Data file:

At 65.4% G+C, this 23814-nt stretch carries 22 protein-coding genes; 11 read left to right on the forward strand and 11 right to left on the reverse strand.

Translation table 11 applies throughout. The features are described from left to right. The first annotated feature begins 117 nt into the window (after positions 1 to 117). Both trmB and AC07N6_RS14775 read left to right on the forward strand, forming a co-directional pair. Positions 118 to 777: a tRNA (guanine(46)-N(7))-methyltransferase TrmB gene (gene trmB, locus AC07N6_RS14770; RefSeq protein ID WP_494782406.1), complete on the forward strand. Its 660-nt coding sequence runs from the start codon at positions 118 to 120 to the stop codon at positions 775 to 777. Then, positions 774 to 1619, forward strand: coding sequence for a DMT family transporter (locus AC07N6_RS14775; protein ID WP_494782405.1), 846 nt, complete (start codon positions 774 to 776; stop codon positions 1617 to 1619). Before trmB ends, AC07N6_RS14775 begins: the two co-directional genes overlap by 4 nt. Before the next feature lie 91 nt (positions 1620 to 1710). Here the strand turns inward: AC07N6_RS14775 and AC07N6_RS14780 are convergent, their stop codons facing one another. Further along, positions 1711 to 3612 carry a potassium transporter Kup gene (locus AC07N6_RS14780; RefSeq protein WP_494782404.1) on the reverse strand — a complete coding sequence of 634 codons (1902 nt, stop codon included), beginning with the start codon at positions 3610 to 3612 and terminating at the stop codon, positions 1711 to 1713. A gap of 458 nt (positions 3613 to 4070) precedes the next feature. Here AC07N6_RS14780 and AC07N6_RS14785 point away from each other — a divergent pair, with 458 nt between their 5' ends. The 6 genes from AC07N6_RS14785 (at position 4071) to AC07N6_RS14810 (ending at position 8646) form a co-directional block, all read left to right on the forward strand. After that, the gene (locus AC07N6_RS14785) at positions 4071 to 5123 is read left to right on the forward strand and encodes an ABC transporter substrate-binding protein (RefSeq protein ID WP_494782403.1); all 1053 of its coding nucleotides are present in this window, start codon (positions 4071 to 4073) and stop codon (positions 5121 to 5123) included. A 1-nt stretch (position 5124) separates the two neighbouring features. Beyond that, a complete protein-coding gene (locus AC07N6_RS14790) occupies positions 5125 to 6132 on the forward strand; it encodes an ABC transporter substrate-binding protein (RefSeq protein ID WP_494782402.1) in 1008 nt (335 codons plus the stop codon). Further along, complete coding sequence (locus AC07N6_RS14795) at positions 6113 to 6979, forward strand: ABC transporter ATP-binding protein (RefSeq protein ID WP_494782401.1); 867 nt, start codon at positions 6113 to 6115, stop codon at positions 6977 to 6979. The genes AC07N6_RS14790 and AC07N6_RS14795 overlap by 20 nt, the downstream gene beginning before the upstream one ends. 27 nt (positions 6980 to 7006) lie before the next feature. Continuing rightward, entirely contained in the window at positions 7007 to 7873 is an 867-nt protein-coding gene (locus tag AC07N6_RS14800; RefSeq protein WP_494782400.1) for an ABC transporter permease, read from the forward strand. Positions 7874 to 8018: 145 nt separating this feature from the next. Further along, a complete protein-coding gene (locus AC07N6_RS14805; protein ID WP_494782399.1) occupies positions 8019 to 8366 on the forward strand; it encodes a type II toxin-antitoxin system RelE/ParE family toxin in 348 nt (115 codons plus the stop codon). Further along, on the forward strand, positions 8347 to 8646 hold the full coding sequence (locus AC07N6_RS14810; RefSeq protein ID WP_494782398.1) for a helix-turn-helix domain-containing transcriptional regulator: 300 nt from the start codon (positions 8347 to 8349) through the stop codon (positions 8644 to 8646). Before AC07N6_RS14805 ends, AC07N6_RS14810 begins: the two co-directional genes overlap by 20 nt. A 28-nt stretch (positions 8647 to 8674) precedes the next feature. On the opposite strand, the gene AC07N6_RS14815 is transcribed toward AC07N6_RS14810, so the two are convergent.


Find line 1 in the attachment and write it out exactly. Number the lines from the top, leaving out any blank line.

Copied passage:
At 65.4% G+C, this 23814-nt stretch carries 22 protein-coding genes; 11 read left to right on the forward strand and 11 right to left on the reverse strand.